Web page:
Abusing your protective cover

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I was prompted to write about this subject after seeing so many European tourists sporting a wonderful red colored skin, with contrasting white strap marks.  Several cases of acute sunburn every day.  Now while acute sunburn can generally be got over, the long term effects may not be as easy to deal with.

For immediate treatment cool the burned areas.  Put wet towels in the freezer and remove after five minutes and place on the burned areas.  As soon as the cold towels are no longer effective, change them for another one from the freezer.

If the skin is unbroken, you can try a very, very weak hydrocortisone ointment, but not if the skin is blistered.  With blisters, do not ‘pop’ them, but just cover for a few days.  Use simple paracetamol for the pain.

However, the biggest problems may come later – much later.

I have written before about lumps and bumps on the ‘skin’, that fantastic wrapping that we all need to keep forever if we are to remain healthy!  And what a wonderful organ our skin really is.  It regulates the passage of water and electrolytes and keeps that internal collection of bones and organs neatly covered with a self-sealing all enveloping wrapping.  We can’t live without our skin.

Unfortunately we tend to abuse our skin, and I must admit I am no exception.  Sun block was not high on my list of picnic requirements, even though it should be.

Like all of our other organs, the skin organ can have problems too, and these range from minor rashes, fungal infections, cysts, warts and other “lumpy” conditions that we call Tumors.  Now the very word ‘Tumors’ strikes fear in the hearts of many, but this is purely a term to describe growths on the skin, which may or may not be ‘malignant’.  In fact, most skin tumors are not malignant (called ‘benign’), and even with the malignant ones, the majority are not going to kill you.  Having said that, it does not mean that you should ignore skin growths.  While most will not kill you, they can make the last few years very unpleasant if left untreated, like Squamous Cell Carcinomas (SCC’s), Basal Cell Carcinomas (BCC’s) that eat you away and then the Melanomas that can be fatal.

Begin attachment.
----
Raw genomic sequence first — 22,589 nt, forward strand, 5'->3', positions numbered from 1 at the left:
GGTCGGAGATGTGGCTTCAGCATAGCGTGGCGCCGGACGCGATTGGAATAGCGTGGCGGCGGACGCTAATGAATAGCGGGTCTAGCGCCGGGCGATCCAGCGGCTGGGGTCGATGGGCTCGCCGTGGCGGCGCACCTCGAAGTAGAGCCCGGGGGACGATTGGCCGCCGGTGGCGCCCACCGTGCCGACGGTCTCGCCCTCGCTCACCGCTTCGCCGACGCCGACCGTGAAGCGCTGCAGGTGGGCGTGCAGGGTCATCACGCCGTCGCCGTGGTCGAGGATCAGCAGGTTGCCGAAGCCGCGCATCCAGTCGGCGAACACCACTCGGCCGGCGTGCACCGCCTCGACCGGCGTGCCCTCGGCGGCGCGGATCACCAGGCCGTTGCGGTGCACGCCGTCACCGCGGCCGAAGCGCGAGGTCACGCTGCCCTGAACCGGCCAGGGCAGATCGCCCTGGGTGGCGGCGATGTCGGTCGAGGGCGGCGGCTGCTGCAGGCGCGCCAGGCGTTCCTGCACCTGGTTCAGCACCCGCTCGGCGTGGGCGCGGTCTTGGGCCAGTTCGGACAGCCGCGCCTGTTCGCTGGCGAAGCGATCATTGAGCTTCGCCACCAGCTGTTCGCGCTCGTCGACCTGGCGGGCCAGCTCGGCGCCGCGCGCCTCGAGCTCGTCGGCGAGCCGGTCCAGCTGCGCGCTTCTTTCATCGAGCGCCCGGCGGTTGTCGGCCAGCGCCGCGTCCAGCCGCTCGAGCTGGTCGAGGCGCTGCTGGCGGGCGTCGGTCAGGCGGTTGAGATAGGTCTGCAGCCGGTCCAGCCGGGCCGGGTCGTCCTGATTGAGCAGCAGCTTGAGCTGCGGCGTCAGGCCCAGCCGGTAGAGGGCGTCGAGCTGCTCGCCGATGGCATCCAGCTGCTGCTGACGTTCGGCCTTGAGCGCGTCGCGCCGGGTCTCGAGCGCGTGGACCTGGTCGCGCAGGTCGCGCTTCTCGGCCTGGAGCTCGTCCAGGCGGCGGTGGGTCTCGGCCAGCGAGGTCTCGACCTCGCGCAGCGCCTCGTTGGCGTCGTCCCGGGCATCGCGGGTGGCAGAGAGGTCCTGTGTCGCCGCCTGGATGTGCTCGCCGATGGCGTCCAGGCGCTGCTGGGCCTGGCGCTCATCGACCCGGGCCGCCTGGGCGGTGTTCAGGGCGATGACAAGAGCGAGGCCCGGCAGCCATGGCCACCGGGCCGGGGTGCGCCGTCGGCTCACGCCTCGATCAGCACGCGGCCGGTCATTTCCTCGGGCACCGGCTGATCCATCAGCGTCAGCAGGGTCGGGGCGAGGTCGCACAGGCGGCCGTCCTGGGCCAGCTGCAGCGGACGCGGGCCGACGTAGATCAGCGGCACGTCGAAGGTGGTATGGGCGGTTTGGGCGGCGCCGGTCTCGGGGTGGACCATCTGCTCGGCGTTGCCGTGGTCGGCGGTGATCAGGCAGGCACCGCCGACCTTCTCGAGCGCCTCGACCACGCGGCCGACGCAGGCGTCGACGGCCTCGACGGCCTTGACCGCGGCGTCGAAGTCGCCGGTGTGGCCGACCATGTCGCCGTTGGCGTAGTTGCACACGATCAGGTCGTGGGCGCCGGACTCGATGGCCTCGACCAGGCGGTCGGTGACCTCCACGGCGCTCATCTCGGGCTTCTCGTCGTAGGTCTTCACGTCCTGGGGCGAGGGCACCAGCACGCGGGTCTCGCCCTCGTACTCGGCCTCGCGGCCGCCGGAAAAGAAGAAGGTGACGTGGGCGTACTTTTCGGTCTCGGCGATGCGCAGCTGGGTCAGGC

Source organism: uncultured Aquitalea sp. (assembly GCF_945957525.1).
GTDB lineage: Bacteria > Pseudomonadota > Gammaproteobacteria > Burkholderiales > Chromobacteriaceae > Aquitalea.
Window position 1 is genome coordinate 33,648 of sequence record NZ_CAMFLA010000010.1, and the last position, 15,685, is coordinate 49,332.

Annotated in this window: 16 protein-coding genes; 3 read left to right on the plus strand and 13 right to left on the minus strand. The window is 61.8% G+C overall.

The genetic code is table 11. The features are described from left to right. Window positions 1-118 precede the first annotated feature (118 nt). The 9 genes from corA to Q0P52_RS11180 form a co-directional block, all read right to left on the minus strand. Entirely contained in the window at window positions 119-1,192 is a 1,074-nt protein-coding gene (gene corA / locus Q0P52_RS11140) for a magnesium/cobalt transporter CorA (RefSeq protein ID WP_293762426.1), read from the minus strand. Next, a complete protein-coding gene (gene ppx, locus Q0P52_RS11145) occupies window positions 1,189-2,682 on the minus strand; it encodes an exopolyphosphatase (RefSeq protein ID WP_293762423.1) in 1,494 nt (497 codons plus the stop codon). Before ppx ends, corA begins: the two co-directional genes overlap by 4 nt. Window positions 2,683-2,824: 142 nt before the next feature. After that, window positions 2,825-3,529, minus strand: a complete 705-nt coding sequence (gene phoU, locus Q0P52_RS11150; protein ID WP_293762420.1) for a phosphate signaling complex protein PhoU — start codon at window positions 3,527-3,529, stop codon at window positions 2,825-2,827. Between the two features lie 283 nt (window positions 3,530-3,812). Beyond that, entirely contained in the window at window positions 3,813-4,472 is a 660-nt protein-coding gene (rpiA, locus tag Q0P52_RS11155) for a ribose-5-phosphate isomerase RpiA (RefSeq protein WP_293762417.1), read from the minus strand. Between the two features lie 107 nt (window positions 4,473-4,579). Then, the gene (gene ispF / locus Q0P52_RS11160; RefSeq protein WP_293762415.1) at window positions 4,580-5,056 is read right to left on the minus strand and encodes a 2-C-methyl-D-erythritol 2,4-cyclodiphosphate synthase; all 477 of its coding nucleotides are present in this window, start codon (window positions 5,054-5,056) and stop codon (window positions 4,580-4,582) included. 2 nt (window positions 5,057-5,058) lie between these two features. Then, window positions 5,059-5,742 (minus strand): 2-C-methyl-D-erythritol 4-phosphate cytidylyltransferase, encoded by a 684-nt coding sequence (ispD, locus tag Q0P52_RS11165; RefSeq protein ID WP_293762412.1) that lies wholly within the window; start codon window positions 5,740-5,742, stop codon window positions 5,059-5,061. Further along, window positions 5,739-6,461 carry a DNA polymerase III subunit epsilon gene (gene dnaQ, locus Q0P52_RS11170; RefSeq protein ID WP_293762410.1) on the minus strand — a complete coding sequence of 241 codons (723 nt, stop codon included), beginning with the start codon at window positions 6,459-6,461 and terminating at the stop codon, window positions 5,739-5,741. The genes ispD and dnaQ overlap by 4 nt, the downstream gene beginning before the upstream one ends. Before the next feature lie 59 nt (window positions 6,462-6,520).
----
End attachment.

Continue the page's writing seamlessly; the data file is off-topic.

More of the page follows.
Yes, Melanoma is also much more widespread than you would imagine.  And the statistics can be quite frightening.  Take these US statistics – Melanoma strikes people of all ages, all races, all economic levels and both sexes.  It is already the most common cancer for women 25 to 29 and the second most common cancer for women 30 to 34 and the incidence of melanoma is increasing faster than any other cancer.  An American’s lifetime risk of developing melanoma is about 1 in 75.

Now those American statistics are not so bad compared to some other countries.  Two of the worst, as far as melanoma statistics are concerned are Australia and New Zealand.  Why?  Because these sunny countries have become inhabited by fair skinned people from the northern hemisphere, a skin which was not designed for the tropical sun.

So where does that put us Caucasians living in a tropical country like Thailand?  At risk, that’s what.  And I am sure you have all been like me and suffered sunburn from time to time, one of the predisposing factors in changing seemingly “innocent moles” into malignant Melanomas.  Researchers have also shown that overexposure to the sun as a child can result in an increased risk of Melanoma as an adult.  In my era, children were actually sent out to play in the sun, because it was ‘healthy’!

The message with the Melanomas is to find the moles before they change – and that takes a trained and skilled eye and sometimes a biopsy as well.  But it is worth the look.  Melanoma can be fatal, remember.  These dark pigmented skin lesions with irregular borders invade the deeper tissues and can spring up as secondary lesions as well.  These are truly tumors that can kill you.  Wide and deep surgical excision is the treatment of choice, that often leaves a most unattractive scar.

Prevention is much better than cure!